Following a spate of ethical problems to hit the state Capitol in recent months -- including two senators taking leaves of absence to fight criminal charges, and two lobbying firms paying record-setting fines for violating lobbying laws -- California lawmakers are poised to introduce a package of bills to reform the way they do business.
Senate President Pro Tem Darrell Steinberg, along with Senators Ricardo Lara and Kevin de Leon have called a press conference for Thursday to announce a package of bills they tout as "major upgrades to public service accountability rules and practices."
De Leon said the bills would include proposals to:
- Ban fundraisers at lobbyists' homes
- Ban all gifts from lobbyists - even those under $10 that are now currently allowed
- Lower from $440 to $200 the limit on the value of gifts officials can receive from a single source
Other sources said the package would also include proposals to:
- Prohibit officials from receiving as gifts tickets to concerts, sporting events and other types of entertainment
- Increase the frequency of campaign finance report filings
"I think it has the ability to restore the public's confidence and the public's trust," de Leon said of the bill package.
"It's the most far reaching, comprehensive (change to the) Political Reform Act in over two decades."
De Leon and Lara have together introduced four spot bills that call for changing California's Political Reform Act, which governs campaign finance laws, lobbying and other areas of political ethics.
Lara's SB 1441 says the Legislature intends to alter the limit on the value of gifts government officials may receive. His SB 1442 says the Legislature intends to alter campaign committee reporting schedules.
De Leon's SB 1443 and SB 1444 are even more vague but would, respectively, make changes to the Political Reform Act and review the responsibilities of the Fair Political Practices Commission.
Lara and de Leon are part of the Senate's "ethics working group," a band of Democrats who have been meeting behind closed doors to come up with political reform proposals. The group also includes Sens. Ellen Corbett, Jerry Hill, Bill Monning, Richard Roth and Norma Torres.
The proposals come weeks after nearly 40 state officials received warning letters from the Fair Political Practices Commission for having campaign fundraisers at the home of Sacramento lobbyist Kevin Sloat. Sloat's lavish hospitality at the events -- including fine wines, top shelf liquors and expensive cigars -- amounted to prohibited campaign contributions because they exceeded the limits of how much lobbyists can give to officials whose votes they seek to influence.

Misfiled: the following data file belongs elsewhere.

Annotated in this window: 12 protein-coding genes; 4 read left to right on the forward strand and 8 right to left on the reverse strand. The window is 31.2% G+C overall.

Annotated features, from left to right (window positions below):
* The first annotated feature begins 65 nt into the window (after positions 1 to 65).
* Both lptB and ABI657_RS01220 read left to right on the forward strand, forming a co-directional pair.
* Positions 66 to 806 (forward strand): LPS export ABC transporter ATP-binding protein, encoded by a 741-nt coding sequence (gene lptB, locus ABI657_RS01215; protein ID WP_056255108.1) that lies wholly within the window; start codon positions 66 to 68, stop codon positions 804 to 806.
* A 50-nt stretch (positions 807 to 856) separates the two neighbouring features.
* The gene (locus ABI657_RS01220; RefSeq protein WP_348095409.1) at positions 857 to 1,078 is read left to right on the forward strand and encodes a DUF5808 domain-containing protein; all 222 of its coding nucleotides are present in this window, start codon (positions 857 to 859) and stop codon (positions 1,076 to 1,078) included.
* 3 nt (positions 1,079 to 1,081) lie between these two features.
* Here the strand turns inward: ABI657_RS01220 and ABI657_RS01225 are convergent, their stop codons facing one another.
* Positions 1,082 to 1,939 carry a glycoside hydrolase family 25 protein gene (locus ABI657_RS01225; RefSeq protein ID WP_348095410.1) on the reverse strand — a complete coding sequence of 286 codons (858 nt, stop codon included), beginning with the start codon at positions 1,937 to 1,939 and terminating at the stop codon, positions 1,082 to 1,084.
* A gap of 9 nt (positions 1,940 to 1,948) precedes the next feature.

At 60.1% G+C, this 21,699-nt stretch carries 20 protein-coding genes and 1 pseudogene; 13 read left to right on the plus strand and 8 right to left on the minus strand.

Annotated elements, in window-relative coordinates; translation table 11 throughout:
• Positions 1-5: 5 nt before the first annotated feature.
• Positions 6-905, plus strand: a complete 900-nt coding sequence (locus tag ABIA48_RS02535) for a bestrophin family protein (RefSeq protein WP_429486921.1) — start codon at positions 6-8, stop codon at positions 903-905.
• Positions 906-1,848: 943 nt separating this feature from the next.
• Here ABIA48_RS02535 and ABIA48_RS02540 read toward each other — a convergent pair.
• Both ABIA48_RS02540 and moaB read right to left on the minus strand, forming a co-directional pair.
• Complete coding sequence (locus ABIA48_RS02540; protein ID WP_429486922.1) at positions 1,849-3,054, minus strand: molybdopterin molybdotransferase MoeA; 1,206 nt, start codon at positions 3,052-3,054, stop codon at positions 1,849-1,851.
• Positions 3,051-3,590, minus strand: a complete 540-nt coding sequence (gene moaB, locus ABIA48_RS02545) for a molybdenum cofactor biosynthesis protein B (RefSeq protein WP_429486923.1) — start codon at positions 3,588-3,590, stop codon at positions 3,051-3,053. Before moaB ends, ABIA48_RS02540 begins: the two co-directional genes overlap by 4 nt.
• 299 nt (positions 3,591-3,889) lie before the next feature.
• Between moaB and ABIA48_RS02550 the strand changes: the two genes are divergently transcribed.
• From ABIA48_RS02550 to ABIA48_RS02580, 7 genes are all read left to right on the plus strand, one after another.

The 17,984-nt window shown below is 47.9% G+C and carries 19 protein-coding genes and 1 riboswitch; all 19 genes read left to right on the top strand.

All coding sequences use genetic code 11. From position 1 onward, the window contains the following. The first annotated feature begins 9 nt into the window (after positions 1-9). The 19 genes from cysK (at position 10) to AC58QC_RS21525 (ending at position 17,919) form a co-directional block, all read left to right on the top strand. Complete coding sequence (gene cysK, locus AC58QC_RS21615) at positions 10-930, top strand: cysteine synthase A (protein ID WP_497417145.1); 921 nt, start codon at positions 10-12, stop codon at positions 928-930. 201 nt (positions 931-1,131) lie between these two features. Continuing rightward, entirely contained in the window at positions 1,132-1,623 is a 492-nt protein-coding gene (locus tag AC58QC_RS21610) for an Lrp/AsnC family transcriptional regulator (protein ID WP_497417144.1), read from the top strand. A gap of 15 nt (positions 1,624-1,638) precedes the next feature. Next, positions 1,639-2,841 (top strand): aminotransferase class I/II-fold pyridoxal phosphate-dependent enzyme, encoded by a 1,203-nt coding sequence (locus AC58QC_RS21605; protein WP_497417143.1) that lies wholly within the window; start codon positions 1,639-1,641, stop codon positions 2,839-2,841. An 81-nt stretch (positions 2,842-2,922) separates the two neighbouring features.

The $133,500 fine Sloat paid last month set a new record in California as the highest fine paid for violating lobbying regulations. The previous record was set in September, when the California Strategies public affairs firm and three of its partners agreed to pay a $40,500 fine for working to sway government decisions without registering as lobbyists. One of those partners, Jason Kinney, is a political consultant to the Senate Democrats.
Two Senate Democrats are now on leaves of absence while they fight criminal charges. Sen. Rod Wright was found guilty of perjury in January for lying about where he lived. Sen. Ron Calderon was indicted by a federal grand jury last month on 24 counts of corruption. Both men contest the charges.
De Leon, who is in line to become the Senate President pro Tem later this year, said the bills would heal some bruises the body has taken in recent months.
"This is an amazing institution," he said. "The men and women of the Senate work extremely hard for their constitutents. We've had a few bumps in the road because of the trails and tribulations of a couple of members. But nonetheless that's not a reflection of the hard work that Democrats and Republicans do or produce for their constituents."
PHOTO: Sen. Ron Calderon